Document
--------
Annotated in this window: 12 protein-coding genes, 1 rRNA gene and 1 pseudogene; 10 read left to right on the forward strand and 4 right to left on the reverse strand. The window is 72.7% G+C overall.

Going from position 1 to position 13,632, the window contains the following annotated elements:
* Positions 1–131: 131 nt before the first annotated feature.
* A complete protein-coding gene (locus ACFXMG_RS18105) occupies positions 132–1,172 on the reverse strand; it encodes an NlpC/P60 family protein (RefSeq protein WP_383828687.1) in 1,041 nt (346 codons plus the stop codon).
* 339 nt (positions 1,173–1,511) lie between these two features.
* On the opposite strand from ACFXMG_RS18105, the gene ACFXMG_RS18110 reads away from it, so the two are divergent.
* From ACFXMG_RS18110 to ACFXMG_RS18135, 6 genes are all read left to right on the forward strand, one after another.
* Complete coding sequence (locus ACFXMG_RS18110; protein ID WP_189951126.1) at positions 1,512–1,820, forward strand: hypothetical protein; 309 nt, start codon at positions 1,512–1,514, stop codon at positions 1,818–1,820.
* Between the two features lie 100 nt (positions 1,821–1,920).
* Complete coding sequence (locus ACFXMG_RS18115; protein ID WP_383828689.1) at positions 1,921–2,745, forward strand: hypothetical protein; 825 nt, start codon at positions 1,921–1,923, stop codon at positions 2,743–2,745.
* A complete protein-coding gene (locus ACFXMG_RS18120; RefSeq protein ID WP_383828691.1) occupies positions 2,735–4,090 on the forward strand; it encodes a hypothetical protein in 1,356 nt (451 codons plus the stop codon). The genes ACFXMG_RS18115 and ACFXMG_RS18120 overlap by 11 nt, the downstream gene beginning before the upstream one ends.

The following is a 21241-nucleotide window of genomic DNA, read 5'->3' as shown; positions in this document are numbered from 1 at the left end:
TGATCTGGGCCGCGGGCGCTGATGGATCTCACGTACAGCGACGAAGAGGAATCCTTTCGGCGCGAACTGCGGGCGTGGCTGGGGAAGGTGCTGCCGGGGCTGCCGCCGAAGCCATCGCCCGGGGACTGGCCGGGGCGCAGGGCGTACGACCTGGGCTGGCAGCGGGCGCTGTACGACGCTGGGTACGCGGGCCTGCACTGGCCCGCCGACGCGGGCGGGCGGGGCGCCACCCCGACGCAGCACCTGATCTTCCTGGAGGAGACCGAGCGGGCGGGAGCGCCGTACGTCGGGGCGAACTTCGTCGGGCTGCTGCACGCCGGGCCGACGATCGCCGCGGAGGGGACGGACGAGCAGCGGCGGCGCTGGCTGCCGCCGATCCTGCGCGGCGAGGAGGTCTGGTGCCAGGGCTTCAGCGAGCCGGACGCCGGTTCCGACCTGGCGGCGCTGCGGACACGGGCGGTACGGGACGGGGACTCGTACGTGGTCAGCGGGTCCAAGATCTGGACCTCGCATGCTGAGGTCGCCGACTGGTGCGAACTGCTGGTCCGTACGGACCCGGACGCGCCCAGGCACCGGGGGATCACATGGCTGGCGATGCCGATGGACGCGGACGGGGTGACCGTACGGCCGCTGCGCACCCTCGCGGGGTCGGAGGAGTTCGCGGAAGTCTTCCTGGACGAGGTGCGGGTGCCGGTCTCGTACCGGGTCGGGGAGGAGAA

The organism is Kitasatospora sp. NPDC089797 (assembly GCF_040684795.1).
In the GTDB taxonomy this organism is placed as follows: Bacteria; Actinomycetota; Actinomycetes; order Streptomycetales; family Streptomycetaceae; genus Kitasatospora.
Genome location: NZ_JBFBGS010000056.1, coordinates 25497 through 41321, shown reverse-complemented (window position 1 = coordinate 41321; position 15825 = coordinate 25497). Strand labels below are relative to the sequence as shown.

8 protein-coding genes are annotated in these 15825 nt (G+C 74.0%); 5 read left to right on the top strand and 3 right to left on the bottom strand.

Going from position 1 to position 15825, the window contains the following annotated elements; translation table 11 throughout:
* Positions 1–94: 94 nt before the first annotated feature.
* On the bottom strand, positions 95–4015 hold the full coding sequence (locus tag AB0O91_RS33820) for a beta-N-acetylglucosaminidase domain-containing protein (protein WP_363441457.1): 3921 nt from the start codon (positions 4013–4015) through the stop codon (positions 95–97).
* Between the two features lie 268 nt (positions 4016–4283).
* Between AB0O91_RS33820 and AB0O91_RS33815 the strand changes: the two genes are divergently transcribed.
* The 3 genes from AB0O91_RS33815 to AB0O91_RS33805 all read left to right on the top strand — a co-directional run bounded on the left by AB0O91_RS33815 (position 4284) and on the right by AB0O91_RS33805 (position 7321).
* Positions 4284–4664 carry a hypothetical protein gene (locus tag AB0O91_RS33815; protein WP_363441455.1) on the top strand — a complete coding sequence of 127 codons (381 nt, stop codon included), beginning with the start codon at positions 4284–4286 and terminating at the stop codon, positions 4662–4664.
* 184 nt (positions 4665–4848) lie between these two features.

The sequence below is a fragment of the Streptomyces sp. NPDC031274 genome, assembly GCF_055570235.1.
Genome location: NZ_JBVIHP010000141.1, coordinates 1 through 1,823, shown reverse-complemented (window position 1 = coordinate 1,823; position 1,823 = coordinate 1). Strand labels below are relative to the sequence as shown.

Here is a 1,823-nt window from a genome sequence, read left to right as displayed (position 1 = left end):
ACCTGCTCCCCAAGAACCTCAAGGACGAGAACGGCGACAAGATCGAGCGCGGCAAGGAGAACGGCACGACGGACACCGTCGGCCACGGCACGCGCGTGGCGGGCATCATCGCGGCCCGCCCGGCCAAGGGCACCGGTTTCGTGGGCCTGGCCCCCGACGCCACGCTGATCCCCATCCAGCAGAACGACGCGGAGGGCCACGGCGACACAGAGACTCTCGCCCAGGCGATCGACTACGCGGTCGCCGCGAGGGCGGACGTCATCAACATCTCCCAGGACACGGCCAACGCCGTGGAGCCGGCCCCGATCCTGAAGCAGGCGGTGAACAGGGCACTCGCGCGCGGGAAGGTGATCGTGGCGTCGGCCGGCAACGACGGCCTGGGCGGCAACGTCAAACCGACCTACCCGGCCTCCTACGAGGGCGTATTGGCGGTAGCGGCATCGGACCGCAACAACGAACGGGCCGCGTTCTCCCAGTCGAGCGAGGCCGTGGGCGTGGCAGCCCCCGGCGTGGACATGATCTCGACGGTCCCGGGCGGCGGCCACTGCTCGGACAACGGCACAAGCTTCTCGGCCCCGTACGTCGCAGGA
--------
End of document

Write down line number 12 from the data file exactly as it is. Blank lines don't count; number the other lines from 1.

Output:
The following is a 21241-nucleotide window of genomic DNA, read 5'->3' as shown; positions in this document are numbered from 1 at the left end: